Wheelchair rugby has been a competitive sport in the US for almost 30 years and it has been an inter-national competitive sport over the last 20 years. There have been many changes to the sport of wheelchair rugby, within the game, the rules, and the equipment. However, there has also been a change that has very much impacted the sport from an athlete point of view. The inclusion of athletes with cerebral palsy (CP) have shaped or impacted the many teams in the world of wheelchair.
Posts Tagged 'disability'
With the beginning of the fall season, a change in schedule always precipitates. I have now established a change in exercises, days to exercise, diet, and even rest days during the fall. Over the last three years, I have grown accustomed to having a calendar that lists my daily schedule and activities. When this happens I feel like I have switched gears from summer fun activities to hard core structure I basically have my fall season planned out for each day. This is great for me considering I just spent the summer free lancing it. I can then focus on just bringing a fun-filled attitude for when it’s time to exercise.
September 30 marks the first global awareness day of Limb Girdle Muscular Dystrophy. As most people know, breast cancer, leukemia and diabetes are well-recognized and researched diseases. Limb Girdle Muscular Dystrophy, on the other hand, has failed to capture the attention of researchers, even though it has been around for quite some time. The goal of the day is to help bring awareness to the disease through social media, volunteering and reaching out to news media outlets.
It is that time of the year! It is my favorite time of the year. It’s the time of year when I get to meet up with my rugby teammates and start training. Competitive athletic season is upon us. Ready or not, here it comes? Or in some people’s cases, it is already here.
September is Cerebral Palsy (CP) awareness month. Cerebral palsy is caused by an abnormal development or damage in the brain that controls movement. It affects motor function and can be classified into three groups of motor impairments; Spastic CP, Ataxic CP and Dyskinetic CP.
I know a decent amount about Cerebral Palsy or CP. After all, I live with it every day. September 4th is (or was) World Cerebral Palsy Day. Cerebral Palsy is an umbrella term describing a set of neurological disorders of varying severity that affect an individual’s movements. CP is the most common motor disability in childhood.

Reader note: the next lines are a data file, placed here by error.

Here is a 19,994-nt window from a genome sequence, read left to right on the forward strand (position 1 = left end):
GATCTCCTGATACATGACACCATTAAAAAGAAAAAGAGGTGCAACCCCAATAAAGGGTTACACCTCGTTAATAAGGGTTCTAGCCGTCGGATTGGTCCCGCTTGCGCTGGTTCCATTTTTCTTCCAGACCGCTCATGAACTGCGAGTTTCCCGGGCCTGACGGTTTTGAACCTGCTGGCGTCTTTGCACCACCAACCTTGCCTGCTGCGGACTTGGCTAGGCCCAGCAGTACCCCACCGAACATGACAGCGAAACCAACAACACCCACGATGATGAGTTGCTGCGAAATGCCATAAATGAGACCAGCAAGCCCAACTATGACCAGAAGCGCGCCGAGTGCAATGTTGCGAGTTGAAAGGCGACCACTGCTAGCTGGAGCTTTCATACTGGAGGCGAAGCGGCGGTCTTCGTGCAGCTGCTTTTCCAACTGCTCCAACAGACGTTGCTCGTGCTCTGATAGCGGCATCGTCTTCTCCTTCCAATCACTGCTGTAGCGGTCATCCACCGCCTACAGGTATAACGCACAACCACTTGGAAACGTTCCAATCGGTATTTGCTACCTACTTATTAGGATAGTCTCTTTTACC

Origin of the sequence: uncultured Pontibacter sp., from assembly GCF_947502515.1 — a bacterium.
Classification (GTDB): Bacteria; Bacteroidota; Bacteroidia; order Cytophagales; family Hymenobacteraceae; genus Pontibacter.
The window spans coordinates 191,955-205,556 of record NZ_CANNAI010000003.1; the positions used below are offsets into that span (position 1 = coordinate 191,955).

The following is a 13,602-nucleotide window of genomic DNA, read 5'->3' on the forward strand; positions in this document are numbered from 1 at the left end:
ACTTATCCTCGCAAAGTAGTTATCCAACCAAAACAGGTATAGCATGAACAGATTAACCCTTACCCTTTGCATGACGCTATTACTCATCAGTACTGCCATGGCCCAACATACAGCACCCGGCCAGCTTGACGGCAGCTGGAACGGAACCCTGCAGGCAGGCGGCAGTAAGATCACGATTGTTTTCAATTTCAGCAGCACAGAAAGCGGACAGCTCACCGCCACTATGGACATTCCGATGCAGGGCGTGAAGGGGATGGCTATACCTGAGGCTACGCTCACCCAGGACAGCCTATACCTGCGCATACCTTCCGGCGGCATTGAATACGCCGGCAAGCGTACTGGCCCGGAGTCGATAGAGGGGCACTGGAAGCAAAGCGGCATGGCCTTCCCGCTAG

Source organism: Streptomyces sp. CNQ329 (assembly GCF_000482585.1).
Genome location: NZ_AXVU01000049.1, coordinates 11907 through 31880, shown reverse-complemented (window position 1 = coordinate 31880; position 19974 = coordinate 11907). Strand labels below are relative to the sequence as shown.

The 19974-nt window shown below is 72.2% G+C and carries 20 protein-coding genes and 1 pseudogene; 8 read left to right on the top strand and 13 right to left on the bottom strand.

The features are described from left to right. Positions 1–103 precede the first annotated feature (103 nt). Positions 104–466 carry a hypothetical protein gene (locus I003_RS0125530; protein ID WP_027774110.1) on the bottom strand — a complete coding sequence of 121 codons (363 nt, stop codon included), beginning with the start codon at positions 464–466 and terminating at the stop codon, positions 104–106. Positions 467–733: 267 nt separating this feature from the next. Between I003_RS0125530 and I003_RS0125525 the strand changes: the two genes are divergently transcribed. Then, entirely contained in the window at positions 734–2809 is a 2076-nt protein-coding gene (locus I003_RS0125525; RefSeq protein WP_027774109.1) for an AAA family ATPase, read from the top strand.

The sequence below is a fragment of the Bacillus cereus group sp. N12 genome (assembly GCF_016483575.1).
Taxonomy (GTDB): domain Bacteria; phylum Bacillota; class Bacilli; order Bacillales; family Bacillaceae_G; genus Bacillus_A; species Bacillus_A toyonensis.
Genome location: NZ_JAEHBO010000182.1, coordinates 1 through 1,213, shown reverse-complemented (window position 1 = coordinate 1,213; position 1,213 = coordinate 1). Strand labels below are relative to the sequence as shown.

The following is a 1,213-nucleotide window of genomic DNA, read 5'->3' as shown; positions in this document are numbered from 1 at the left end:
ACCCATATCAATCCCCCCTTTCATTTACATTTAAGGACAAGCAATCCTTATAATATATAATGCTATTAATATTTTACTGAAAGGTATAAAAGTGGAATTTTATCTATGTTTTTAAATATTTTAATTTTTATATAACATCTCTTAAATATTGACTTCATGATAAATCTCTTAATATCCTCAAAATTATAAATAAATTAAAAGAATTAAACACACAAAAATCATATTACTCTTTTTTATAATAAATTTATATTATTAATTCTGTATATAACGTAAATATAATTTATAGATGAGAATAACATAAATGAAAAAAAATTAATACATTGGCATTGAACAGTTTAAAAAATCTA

Anxiety is a much-misunderstood psychological condition. Some question its existence as a “real” health-disorder, leaving sufferers lost in a world that does not understand them. However, as any psychology professional knows, anxiety is as real and potentially incapacitating a disorder as depression, and – like depression – can only be healed with a well-planned mix of cognitive behavioral therapy (CBT), professional counseling, and medication. If properly-treated, anxiety sufferers can go on to live happy, fully-functional professional and personal lives.
Attention! Attention! Have you heard the news? Are you aware of what is going on? Today, our Surgeon General has just asked you to do something that not that many people get asked to do.
On May 2 2005, when my husband woke up from surgery after his motorcycle accident and heard the words “spinal cord injury” and “paralyzed” one of his first thoughts was, I am going to walk again and that remained a theme throughout his rehab. He thought if I just work hard enough, if I just keep trying, I will walk again. If you walk through the halls of any rehab center today you would probably hear the same mantra from the majority of patients. No one wants to accept the reality that they will experience the rest of their life from a wheelchair, but that is the reality for millions of Americans.
Kerry and I began training together about nine months ago. As a Nursing student and Trainer, I have had some clinical experience with Cerebral Palsy (CP), but prior to working with Kerry, I had never worked with a person with CP in functional movement training. Kerry’s goal to walk without assistive devices full-time was a big undertaking and a bit daunting.